Male mice on a lifelong folate-deficient diet display epigenetic alterations - modifications of DNA by chemical groups - to their sperm DNA reports a study in Nature Communications this week. In some cases, these mice sire offspring with developmental abnormalities, such as craniofacial defects and spinal deformities. This work provides new understanding as to the possible paternal routes to developmental defects.
Epigenetic DNA alterations, such as DNA methylation, change gene activity without affecting the sequence of the DNA. Previous work has shown that dietary folate can influence levels of cellular DNA methylation and gene expression and, in addition, paternal diet can alter the metabolism of the offspring. Sarah Kimmins and her team fed male mice a folate-deficient diet throughout their entire life and show that this leads to alterations in the methylation of the males’ sperm DNA and to reduced fertility. Further, both male and female offspring of these males had a higher frequency of developmental abnormalities than offspring of males on a normal diet. They note, however, that the mechanism of epigenetic transmission and therefore the molecular causes of the developmental defects are unclear.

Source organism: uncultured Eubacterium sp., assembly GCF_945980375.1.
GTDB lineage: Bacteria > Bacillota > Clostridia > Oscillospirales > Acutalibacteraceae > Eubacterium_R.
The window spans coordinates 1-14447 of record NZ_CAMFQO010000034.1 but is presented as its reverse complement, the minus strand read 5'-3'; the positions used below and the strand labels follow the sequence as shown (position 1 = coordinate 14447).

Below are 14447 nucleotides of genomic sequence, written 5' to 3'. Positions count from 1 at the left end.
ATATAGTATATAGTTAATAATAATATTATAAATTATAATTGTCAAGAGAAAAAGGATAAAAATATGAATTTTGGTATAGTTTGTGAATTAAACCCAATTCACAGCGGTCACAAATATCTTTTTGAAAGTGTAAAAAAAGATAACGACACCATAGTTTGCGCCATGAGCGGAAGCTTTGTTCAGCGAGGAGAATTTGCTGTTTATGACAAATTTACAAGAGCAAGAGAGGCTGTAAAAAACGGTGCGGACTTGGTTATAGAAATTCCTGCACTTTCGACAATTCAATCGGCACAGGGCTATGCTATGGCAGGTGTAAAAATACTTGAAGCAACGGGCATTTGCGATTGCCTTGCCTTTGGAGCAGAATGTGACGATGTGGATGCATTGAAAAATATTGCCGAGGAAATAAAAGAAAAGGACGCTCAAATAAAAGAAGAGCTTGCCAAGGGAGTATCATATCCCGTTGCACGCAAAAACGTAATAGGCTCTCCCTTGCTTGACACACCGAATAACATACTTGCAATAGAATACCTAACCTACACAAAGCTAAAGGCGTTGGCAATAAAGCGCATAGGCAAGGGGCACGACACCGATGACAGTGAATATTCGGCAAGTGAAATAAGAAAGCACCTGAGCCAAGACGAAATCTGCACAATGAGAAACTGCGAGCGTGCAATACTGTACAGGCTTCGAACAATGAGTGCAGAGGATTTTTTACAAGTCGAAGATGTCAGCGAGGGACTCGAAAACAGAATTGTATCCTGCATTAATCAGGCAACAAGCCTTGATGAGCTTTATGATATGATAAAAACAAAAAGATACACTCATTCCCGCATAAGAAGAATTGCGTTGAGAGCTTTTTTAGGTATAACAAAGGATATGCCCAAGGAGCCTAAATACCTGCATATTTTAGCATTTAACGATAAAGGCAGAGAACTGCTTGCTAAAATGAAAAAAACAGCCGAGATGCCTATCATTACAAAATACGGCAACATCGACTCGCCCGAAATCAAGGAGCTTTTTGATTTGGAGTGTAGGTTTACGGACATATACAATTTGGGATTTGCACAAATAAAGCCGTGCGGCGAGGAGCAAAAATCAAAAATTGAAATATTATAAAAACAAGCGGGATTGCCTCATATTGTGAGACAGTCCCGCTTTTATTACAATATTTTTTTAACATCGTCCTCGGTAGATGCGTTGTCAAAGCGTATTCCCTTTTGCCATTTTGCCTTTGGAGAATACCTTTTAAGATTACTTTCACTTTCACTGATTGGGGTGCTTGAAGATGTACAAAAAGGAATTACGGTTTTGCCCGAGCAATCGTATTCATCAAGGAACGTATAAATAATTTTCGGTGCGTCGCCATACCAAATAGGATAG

Zoology: Mineral armour discovered in insectsNature Communications
Neuroscience: Social isolation evokes craving responses in the human brainNature Neuroscience
Ecology: Migration associated with faster pace of lifeNature Communications
Gene therapy: Concerns for the long-term safety of AAV gene therapyNature Biotechnology